Kathryn Meyer Griffith Biography & Facts
Kay Bailey Hutchison (born Kathryn Ann Bailey; July 22, 1943) is an American attorney, television correspondent, politician, diplomat, and was the 22nd United States Permanent Representative to NATO from 2017 until 2021. A member of the Republican Party, she was a United States Senator from Texas from 1993 to 2013.
Born in Galveston, Texas, Hutchison is a graduate of the University of Texas at Austin. Prior to entering politics, she was an attorney and legal correspondent at KPRC-TV in Houston. She was a member of the Texas House of Representatives from 1972 to 1976. After a brief business career, she returned to politics in 1990, when she was elected Texas State Treasurer. In 1993, she was elected to the United States Senate in a non-partisan special election, defeating Democratic incumbent Bob Krueger and becoming the first female senator in Texas history.
After being re-elected to the Senate in 1994, 2000, and 2006, Hutchison was an unsuccessful candidate for Governor of Texas in 2010, losing the Republican primary to incumbent Rick Perry. Hutchison was the most senior female Republican senator by the end of her tenure in 2013, and the fifth most senior female senator overall. In 2013, she joined the law firm Bracewell & Giuliani.The downtown Dallas convention center is named after her.On June 29, 2017, Hutchison was nominated by President Donald Trump to be the next United States Permanent Representative to NATO. She was confirmed by the U.S. Senate in a voice vote on August 3, 2017.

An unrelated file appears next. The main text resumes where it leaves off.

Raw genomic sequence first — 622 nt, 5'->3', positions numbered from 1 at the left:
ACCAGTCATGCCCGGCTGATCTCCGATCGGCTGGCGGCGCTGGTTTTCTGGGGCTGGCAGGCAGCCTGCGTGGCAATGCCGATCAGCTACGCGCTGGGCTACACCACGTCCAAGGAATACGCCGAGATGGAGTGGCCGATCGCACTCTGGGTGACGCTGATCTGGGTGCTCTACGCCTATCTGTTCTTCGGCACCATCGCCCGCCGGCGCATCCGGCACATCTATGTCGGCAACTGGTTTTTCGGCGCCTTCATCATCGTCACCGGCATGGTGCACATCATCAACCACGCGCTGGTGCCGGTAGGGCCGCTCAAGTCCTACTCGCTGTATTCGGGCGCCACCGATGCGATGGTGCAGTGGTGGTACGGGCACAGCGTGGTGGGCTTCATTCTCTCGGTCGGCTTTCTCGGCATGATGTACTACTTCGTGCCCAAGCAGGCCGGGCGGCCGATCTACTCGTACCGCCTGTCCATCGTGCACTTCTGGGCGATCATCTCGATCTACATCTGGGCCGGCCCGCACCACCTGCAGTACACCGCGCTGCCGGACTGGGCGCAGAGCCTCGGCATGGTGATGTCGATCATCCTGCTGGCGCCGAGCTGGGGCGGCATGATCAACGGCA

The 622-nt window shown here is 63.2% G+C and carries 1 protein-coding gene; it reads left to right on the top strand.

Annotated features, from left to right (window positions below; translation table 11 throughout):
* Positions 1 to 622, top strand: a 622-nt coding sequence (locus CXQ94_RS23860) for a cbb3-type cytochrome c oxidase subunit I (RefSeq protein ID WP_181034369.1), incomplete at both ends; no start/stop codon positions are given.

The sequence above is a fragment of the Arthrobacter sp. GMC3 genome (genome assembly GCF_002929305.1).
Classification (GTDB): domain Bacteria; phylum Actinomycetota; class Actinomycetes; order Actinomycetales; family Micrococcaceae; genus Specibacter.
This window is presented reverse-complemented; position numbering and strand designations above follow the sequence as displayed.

Hutchison was born Kathryn Ann Bailey in Galveston, the daughter of Kathryn Ella (née Sharp) and Allan Abner Bailey, Jr., an insurance agent. She has two brothers, Allan and Frank. Hutchison grew up in La Marque, Texas.
She received her Bachelor of Arts degree from the University of Texas at Austin in 1962 (age 19). She was also a member of the Pi Beta Phi Sorority. She received her J.D. degree from the University of Texas School of Law in 1967 (age 24). Following her graduation from law school, she was the legal and political correspondent for KPRC-TV in Houston. Hired by Ray Miller, host of the long-running The Eyes of Texas anthology series, Hutchison was among the first on-screen newswomen in Texas.
In 1972 (age 29), Hutchison was elected to the Texas House of Representatives from a district in Houston. She served until 1976. She was vice-chairman of the National Transportation Safety Board from 1976 to 1978. She was a candidate for the United States House of Representatives in 1982 for the Dallas-based 3rd District, but was defeated in the primary by Steve Bartlett. She temporarily left politics and became a bank executive and businesswoman.
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Hutchison was elected Texas State Treasurer in 1990 and served until June 1993 when she ran against Senator Bob Krueger in a special election to complete the last two years of Lloyd Bentsen's term. Bentsen had resigned in January 1993 to become Secretary of the Treasury in the Clinton administration. Krueger had been appointed by Texas Governor Ann Richards to fill the seat until a replacement was elected.